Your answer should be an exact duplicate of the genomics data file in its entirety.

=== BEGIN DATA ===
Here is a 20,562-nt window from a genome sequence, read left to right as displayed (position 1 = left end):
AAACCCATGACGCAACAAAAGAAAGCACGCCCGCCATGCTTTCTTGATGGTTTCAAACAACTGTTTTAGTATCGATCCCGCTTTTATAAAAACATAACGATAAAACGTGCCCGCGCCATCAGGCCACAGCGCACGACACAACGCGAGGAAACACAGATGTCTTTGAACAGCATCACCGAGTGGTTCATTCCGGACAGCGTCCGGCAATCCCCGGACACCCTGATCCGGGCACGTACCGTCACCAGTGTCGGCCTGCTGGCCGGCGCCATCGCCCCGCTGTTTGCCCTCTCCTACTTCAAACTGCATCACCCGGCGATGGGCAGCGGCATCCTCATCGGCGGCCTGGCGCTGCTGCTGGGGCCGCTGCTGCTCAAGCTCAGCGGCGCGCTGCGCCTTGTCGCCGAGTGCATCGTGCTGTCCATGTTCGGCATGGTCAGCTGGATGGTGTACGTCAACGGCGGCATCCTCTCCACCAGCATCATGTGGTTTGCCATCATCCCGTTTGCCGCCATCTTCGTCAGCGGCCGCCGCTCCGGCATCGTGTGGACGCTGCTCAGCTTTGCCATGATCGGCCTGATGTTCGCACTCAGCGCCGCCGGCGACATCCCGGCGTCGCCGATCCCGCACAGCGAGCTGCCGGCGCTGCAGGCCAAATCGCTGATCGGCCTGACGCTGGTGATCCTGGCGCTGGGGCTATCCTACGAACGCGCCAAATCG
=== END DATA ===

Here is a 20,562-nt window from a genome sequence, read left to right as displayed (position 1 = left end):
AAACCCATGACGCAACAAAAGAAAGCACGCCCGCCATGCTTTCTTGATGGTTTCAAACAACTGTTTTAGTATCGATCCCGCTTTTATAAAAACATAACGATAAAACGTGCCCGCGCCATCAGGCCACAGCGCACGACACAACGCGAGGAAACACAGATGTCTTTGAACAGCATCACCGAGTGGTTCATTCCGGACAGCGTCCGGCAATCCCCGGACACCCTGATCCGGGCACGTACCGTCACCAGTGTCGGCCTGCTGGCCGGCGCCATCGCCCCGCTGTTTGCCCTCTCCTACTTCAAACTGCATCACCCGGCGATGGGCAGCGGCATCCTCATCGGCGGCCTGGCGCTGCTGCTGGGGCCGCTGCTGCTCAAGCTCAGCGGCGCGCTGCGCCTTGTCGCCGAGTGCATCGTGCTGTCCATGTTCGGCATGGTCAGCTGGATGGTGTACGTCAACGGCGGCATCCTCTCCACCAGCATCATGTGGTTTGCCATCATCCCGTTTGCCGCCATCTTCGTCAGCGGCCGCCGCTCCGGCATCGTGTGGACGCTGCTCAGCTTTGCCATGATCGGCCTGATGTTCGCACTCAGCGCCGCCGGCGACATCCCGGCGTCGCCGATCCCGCACAGCGAGCTGCCGGCGCTGCAGGCCAAATCGCTGATCGGCCTGACGCTGGTGATCCTGGCGCTGGGGCTATCCTACGAACGCGCCAAATCG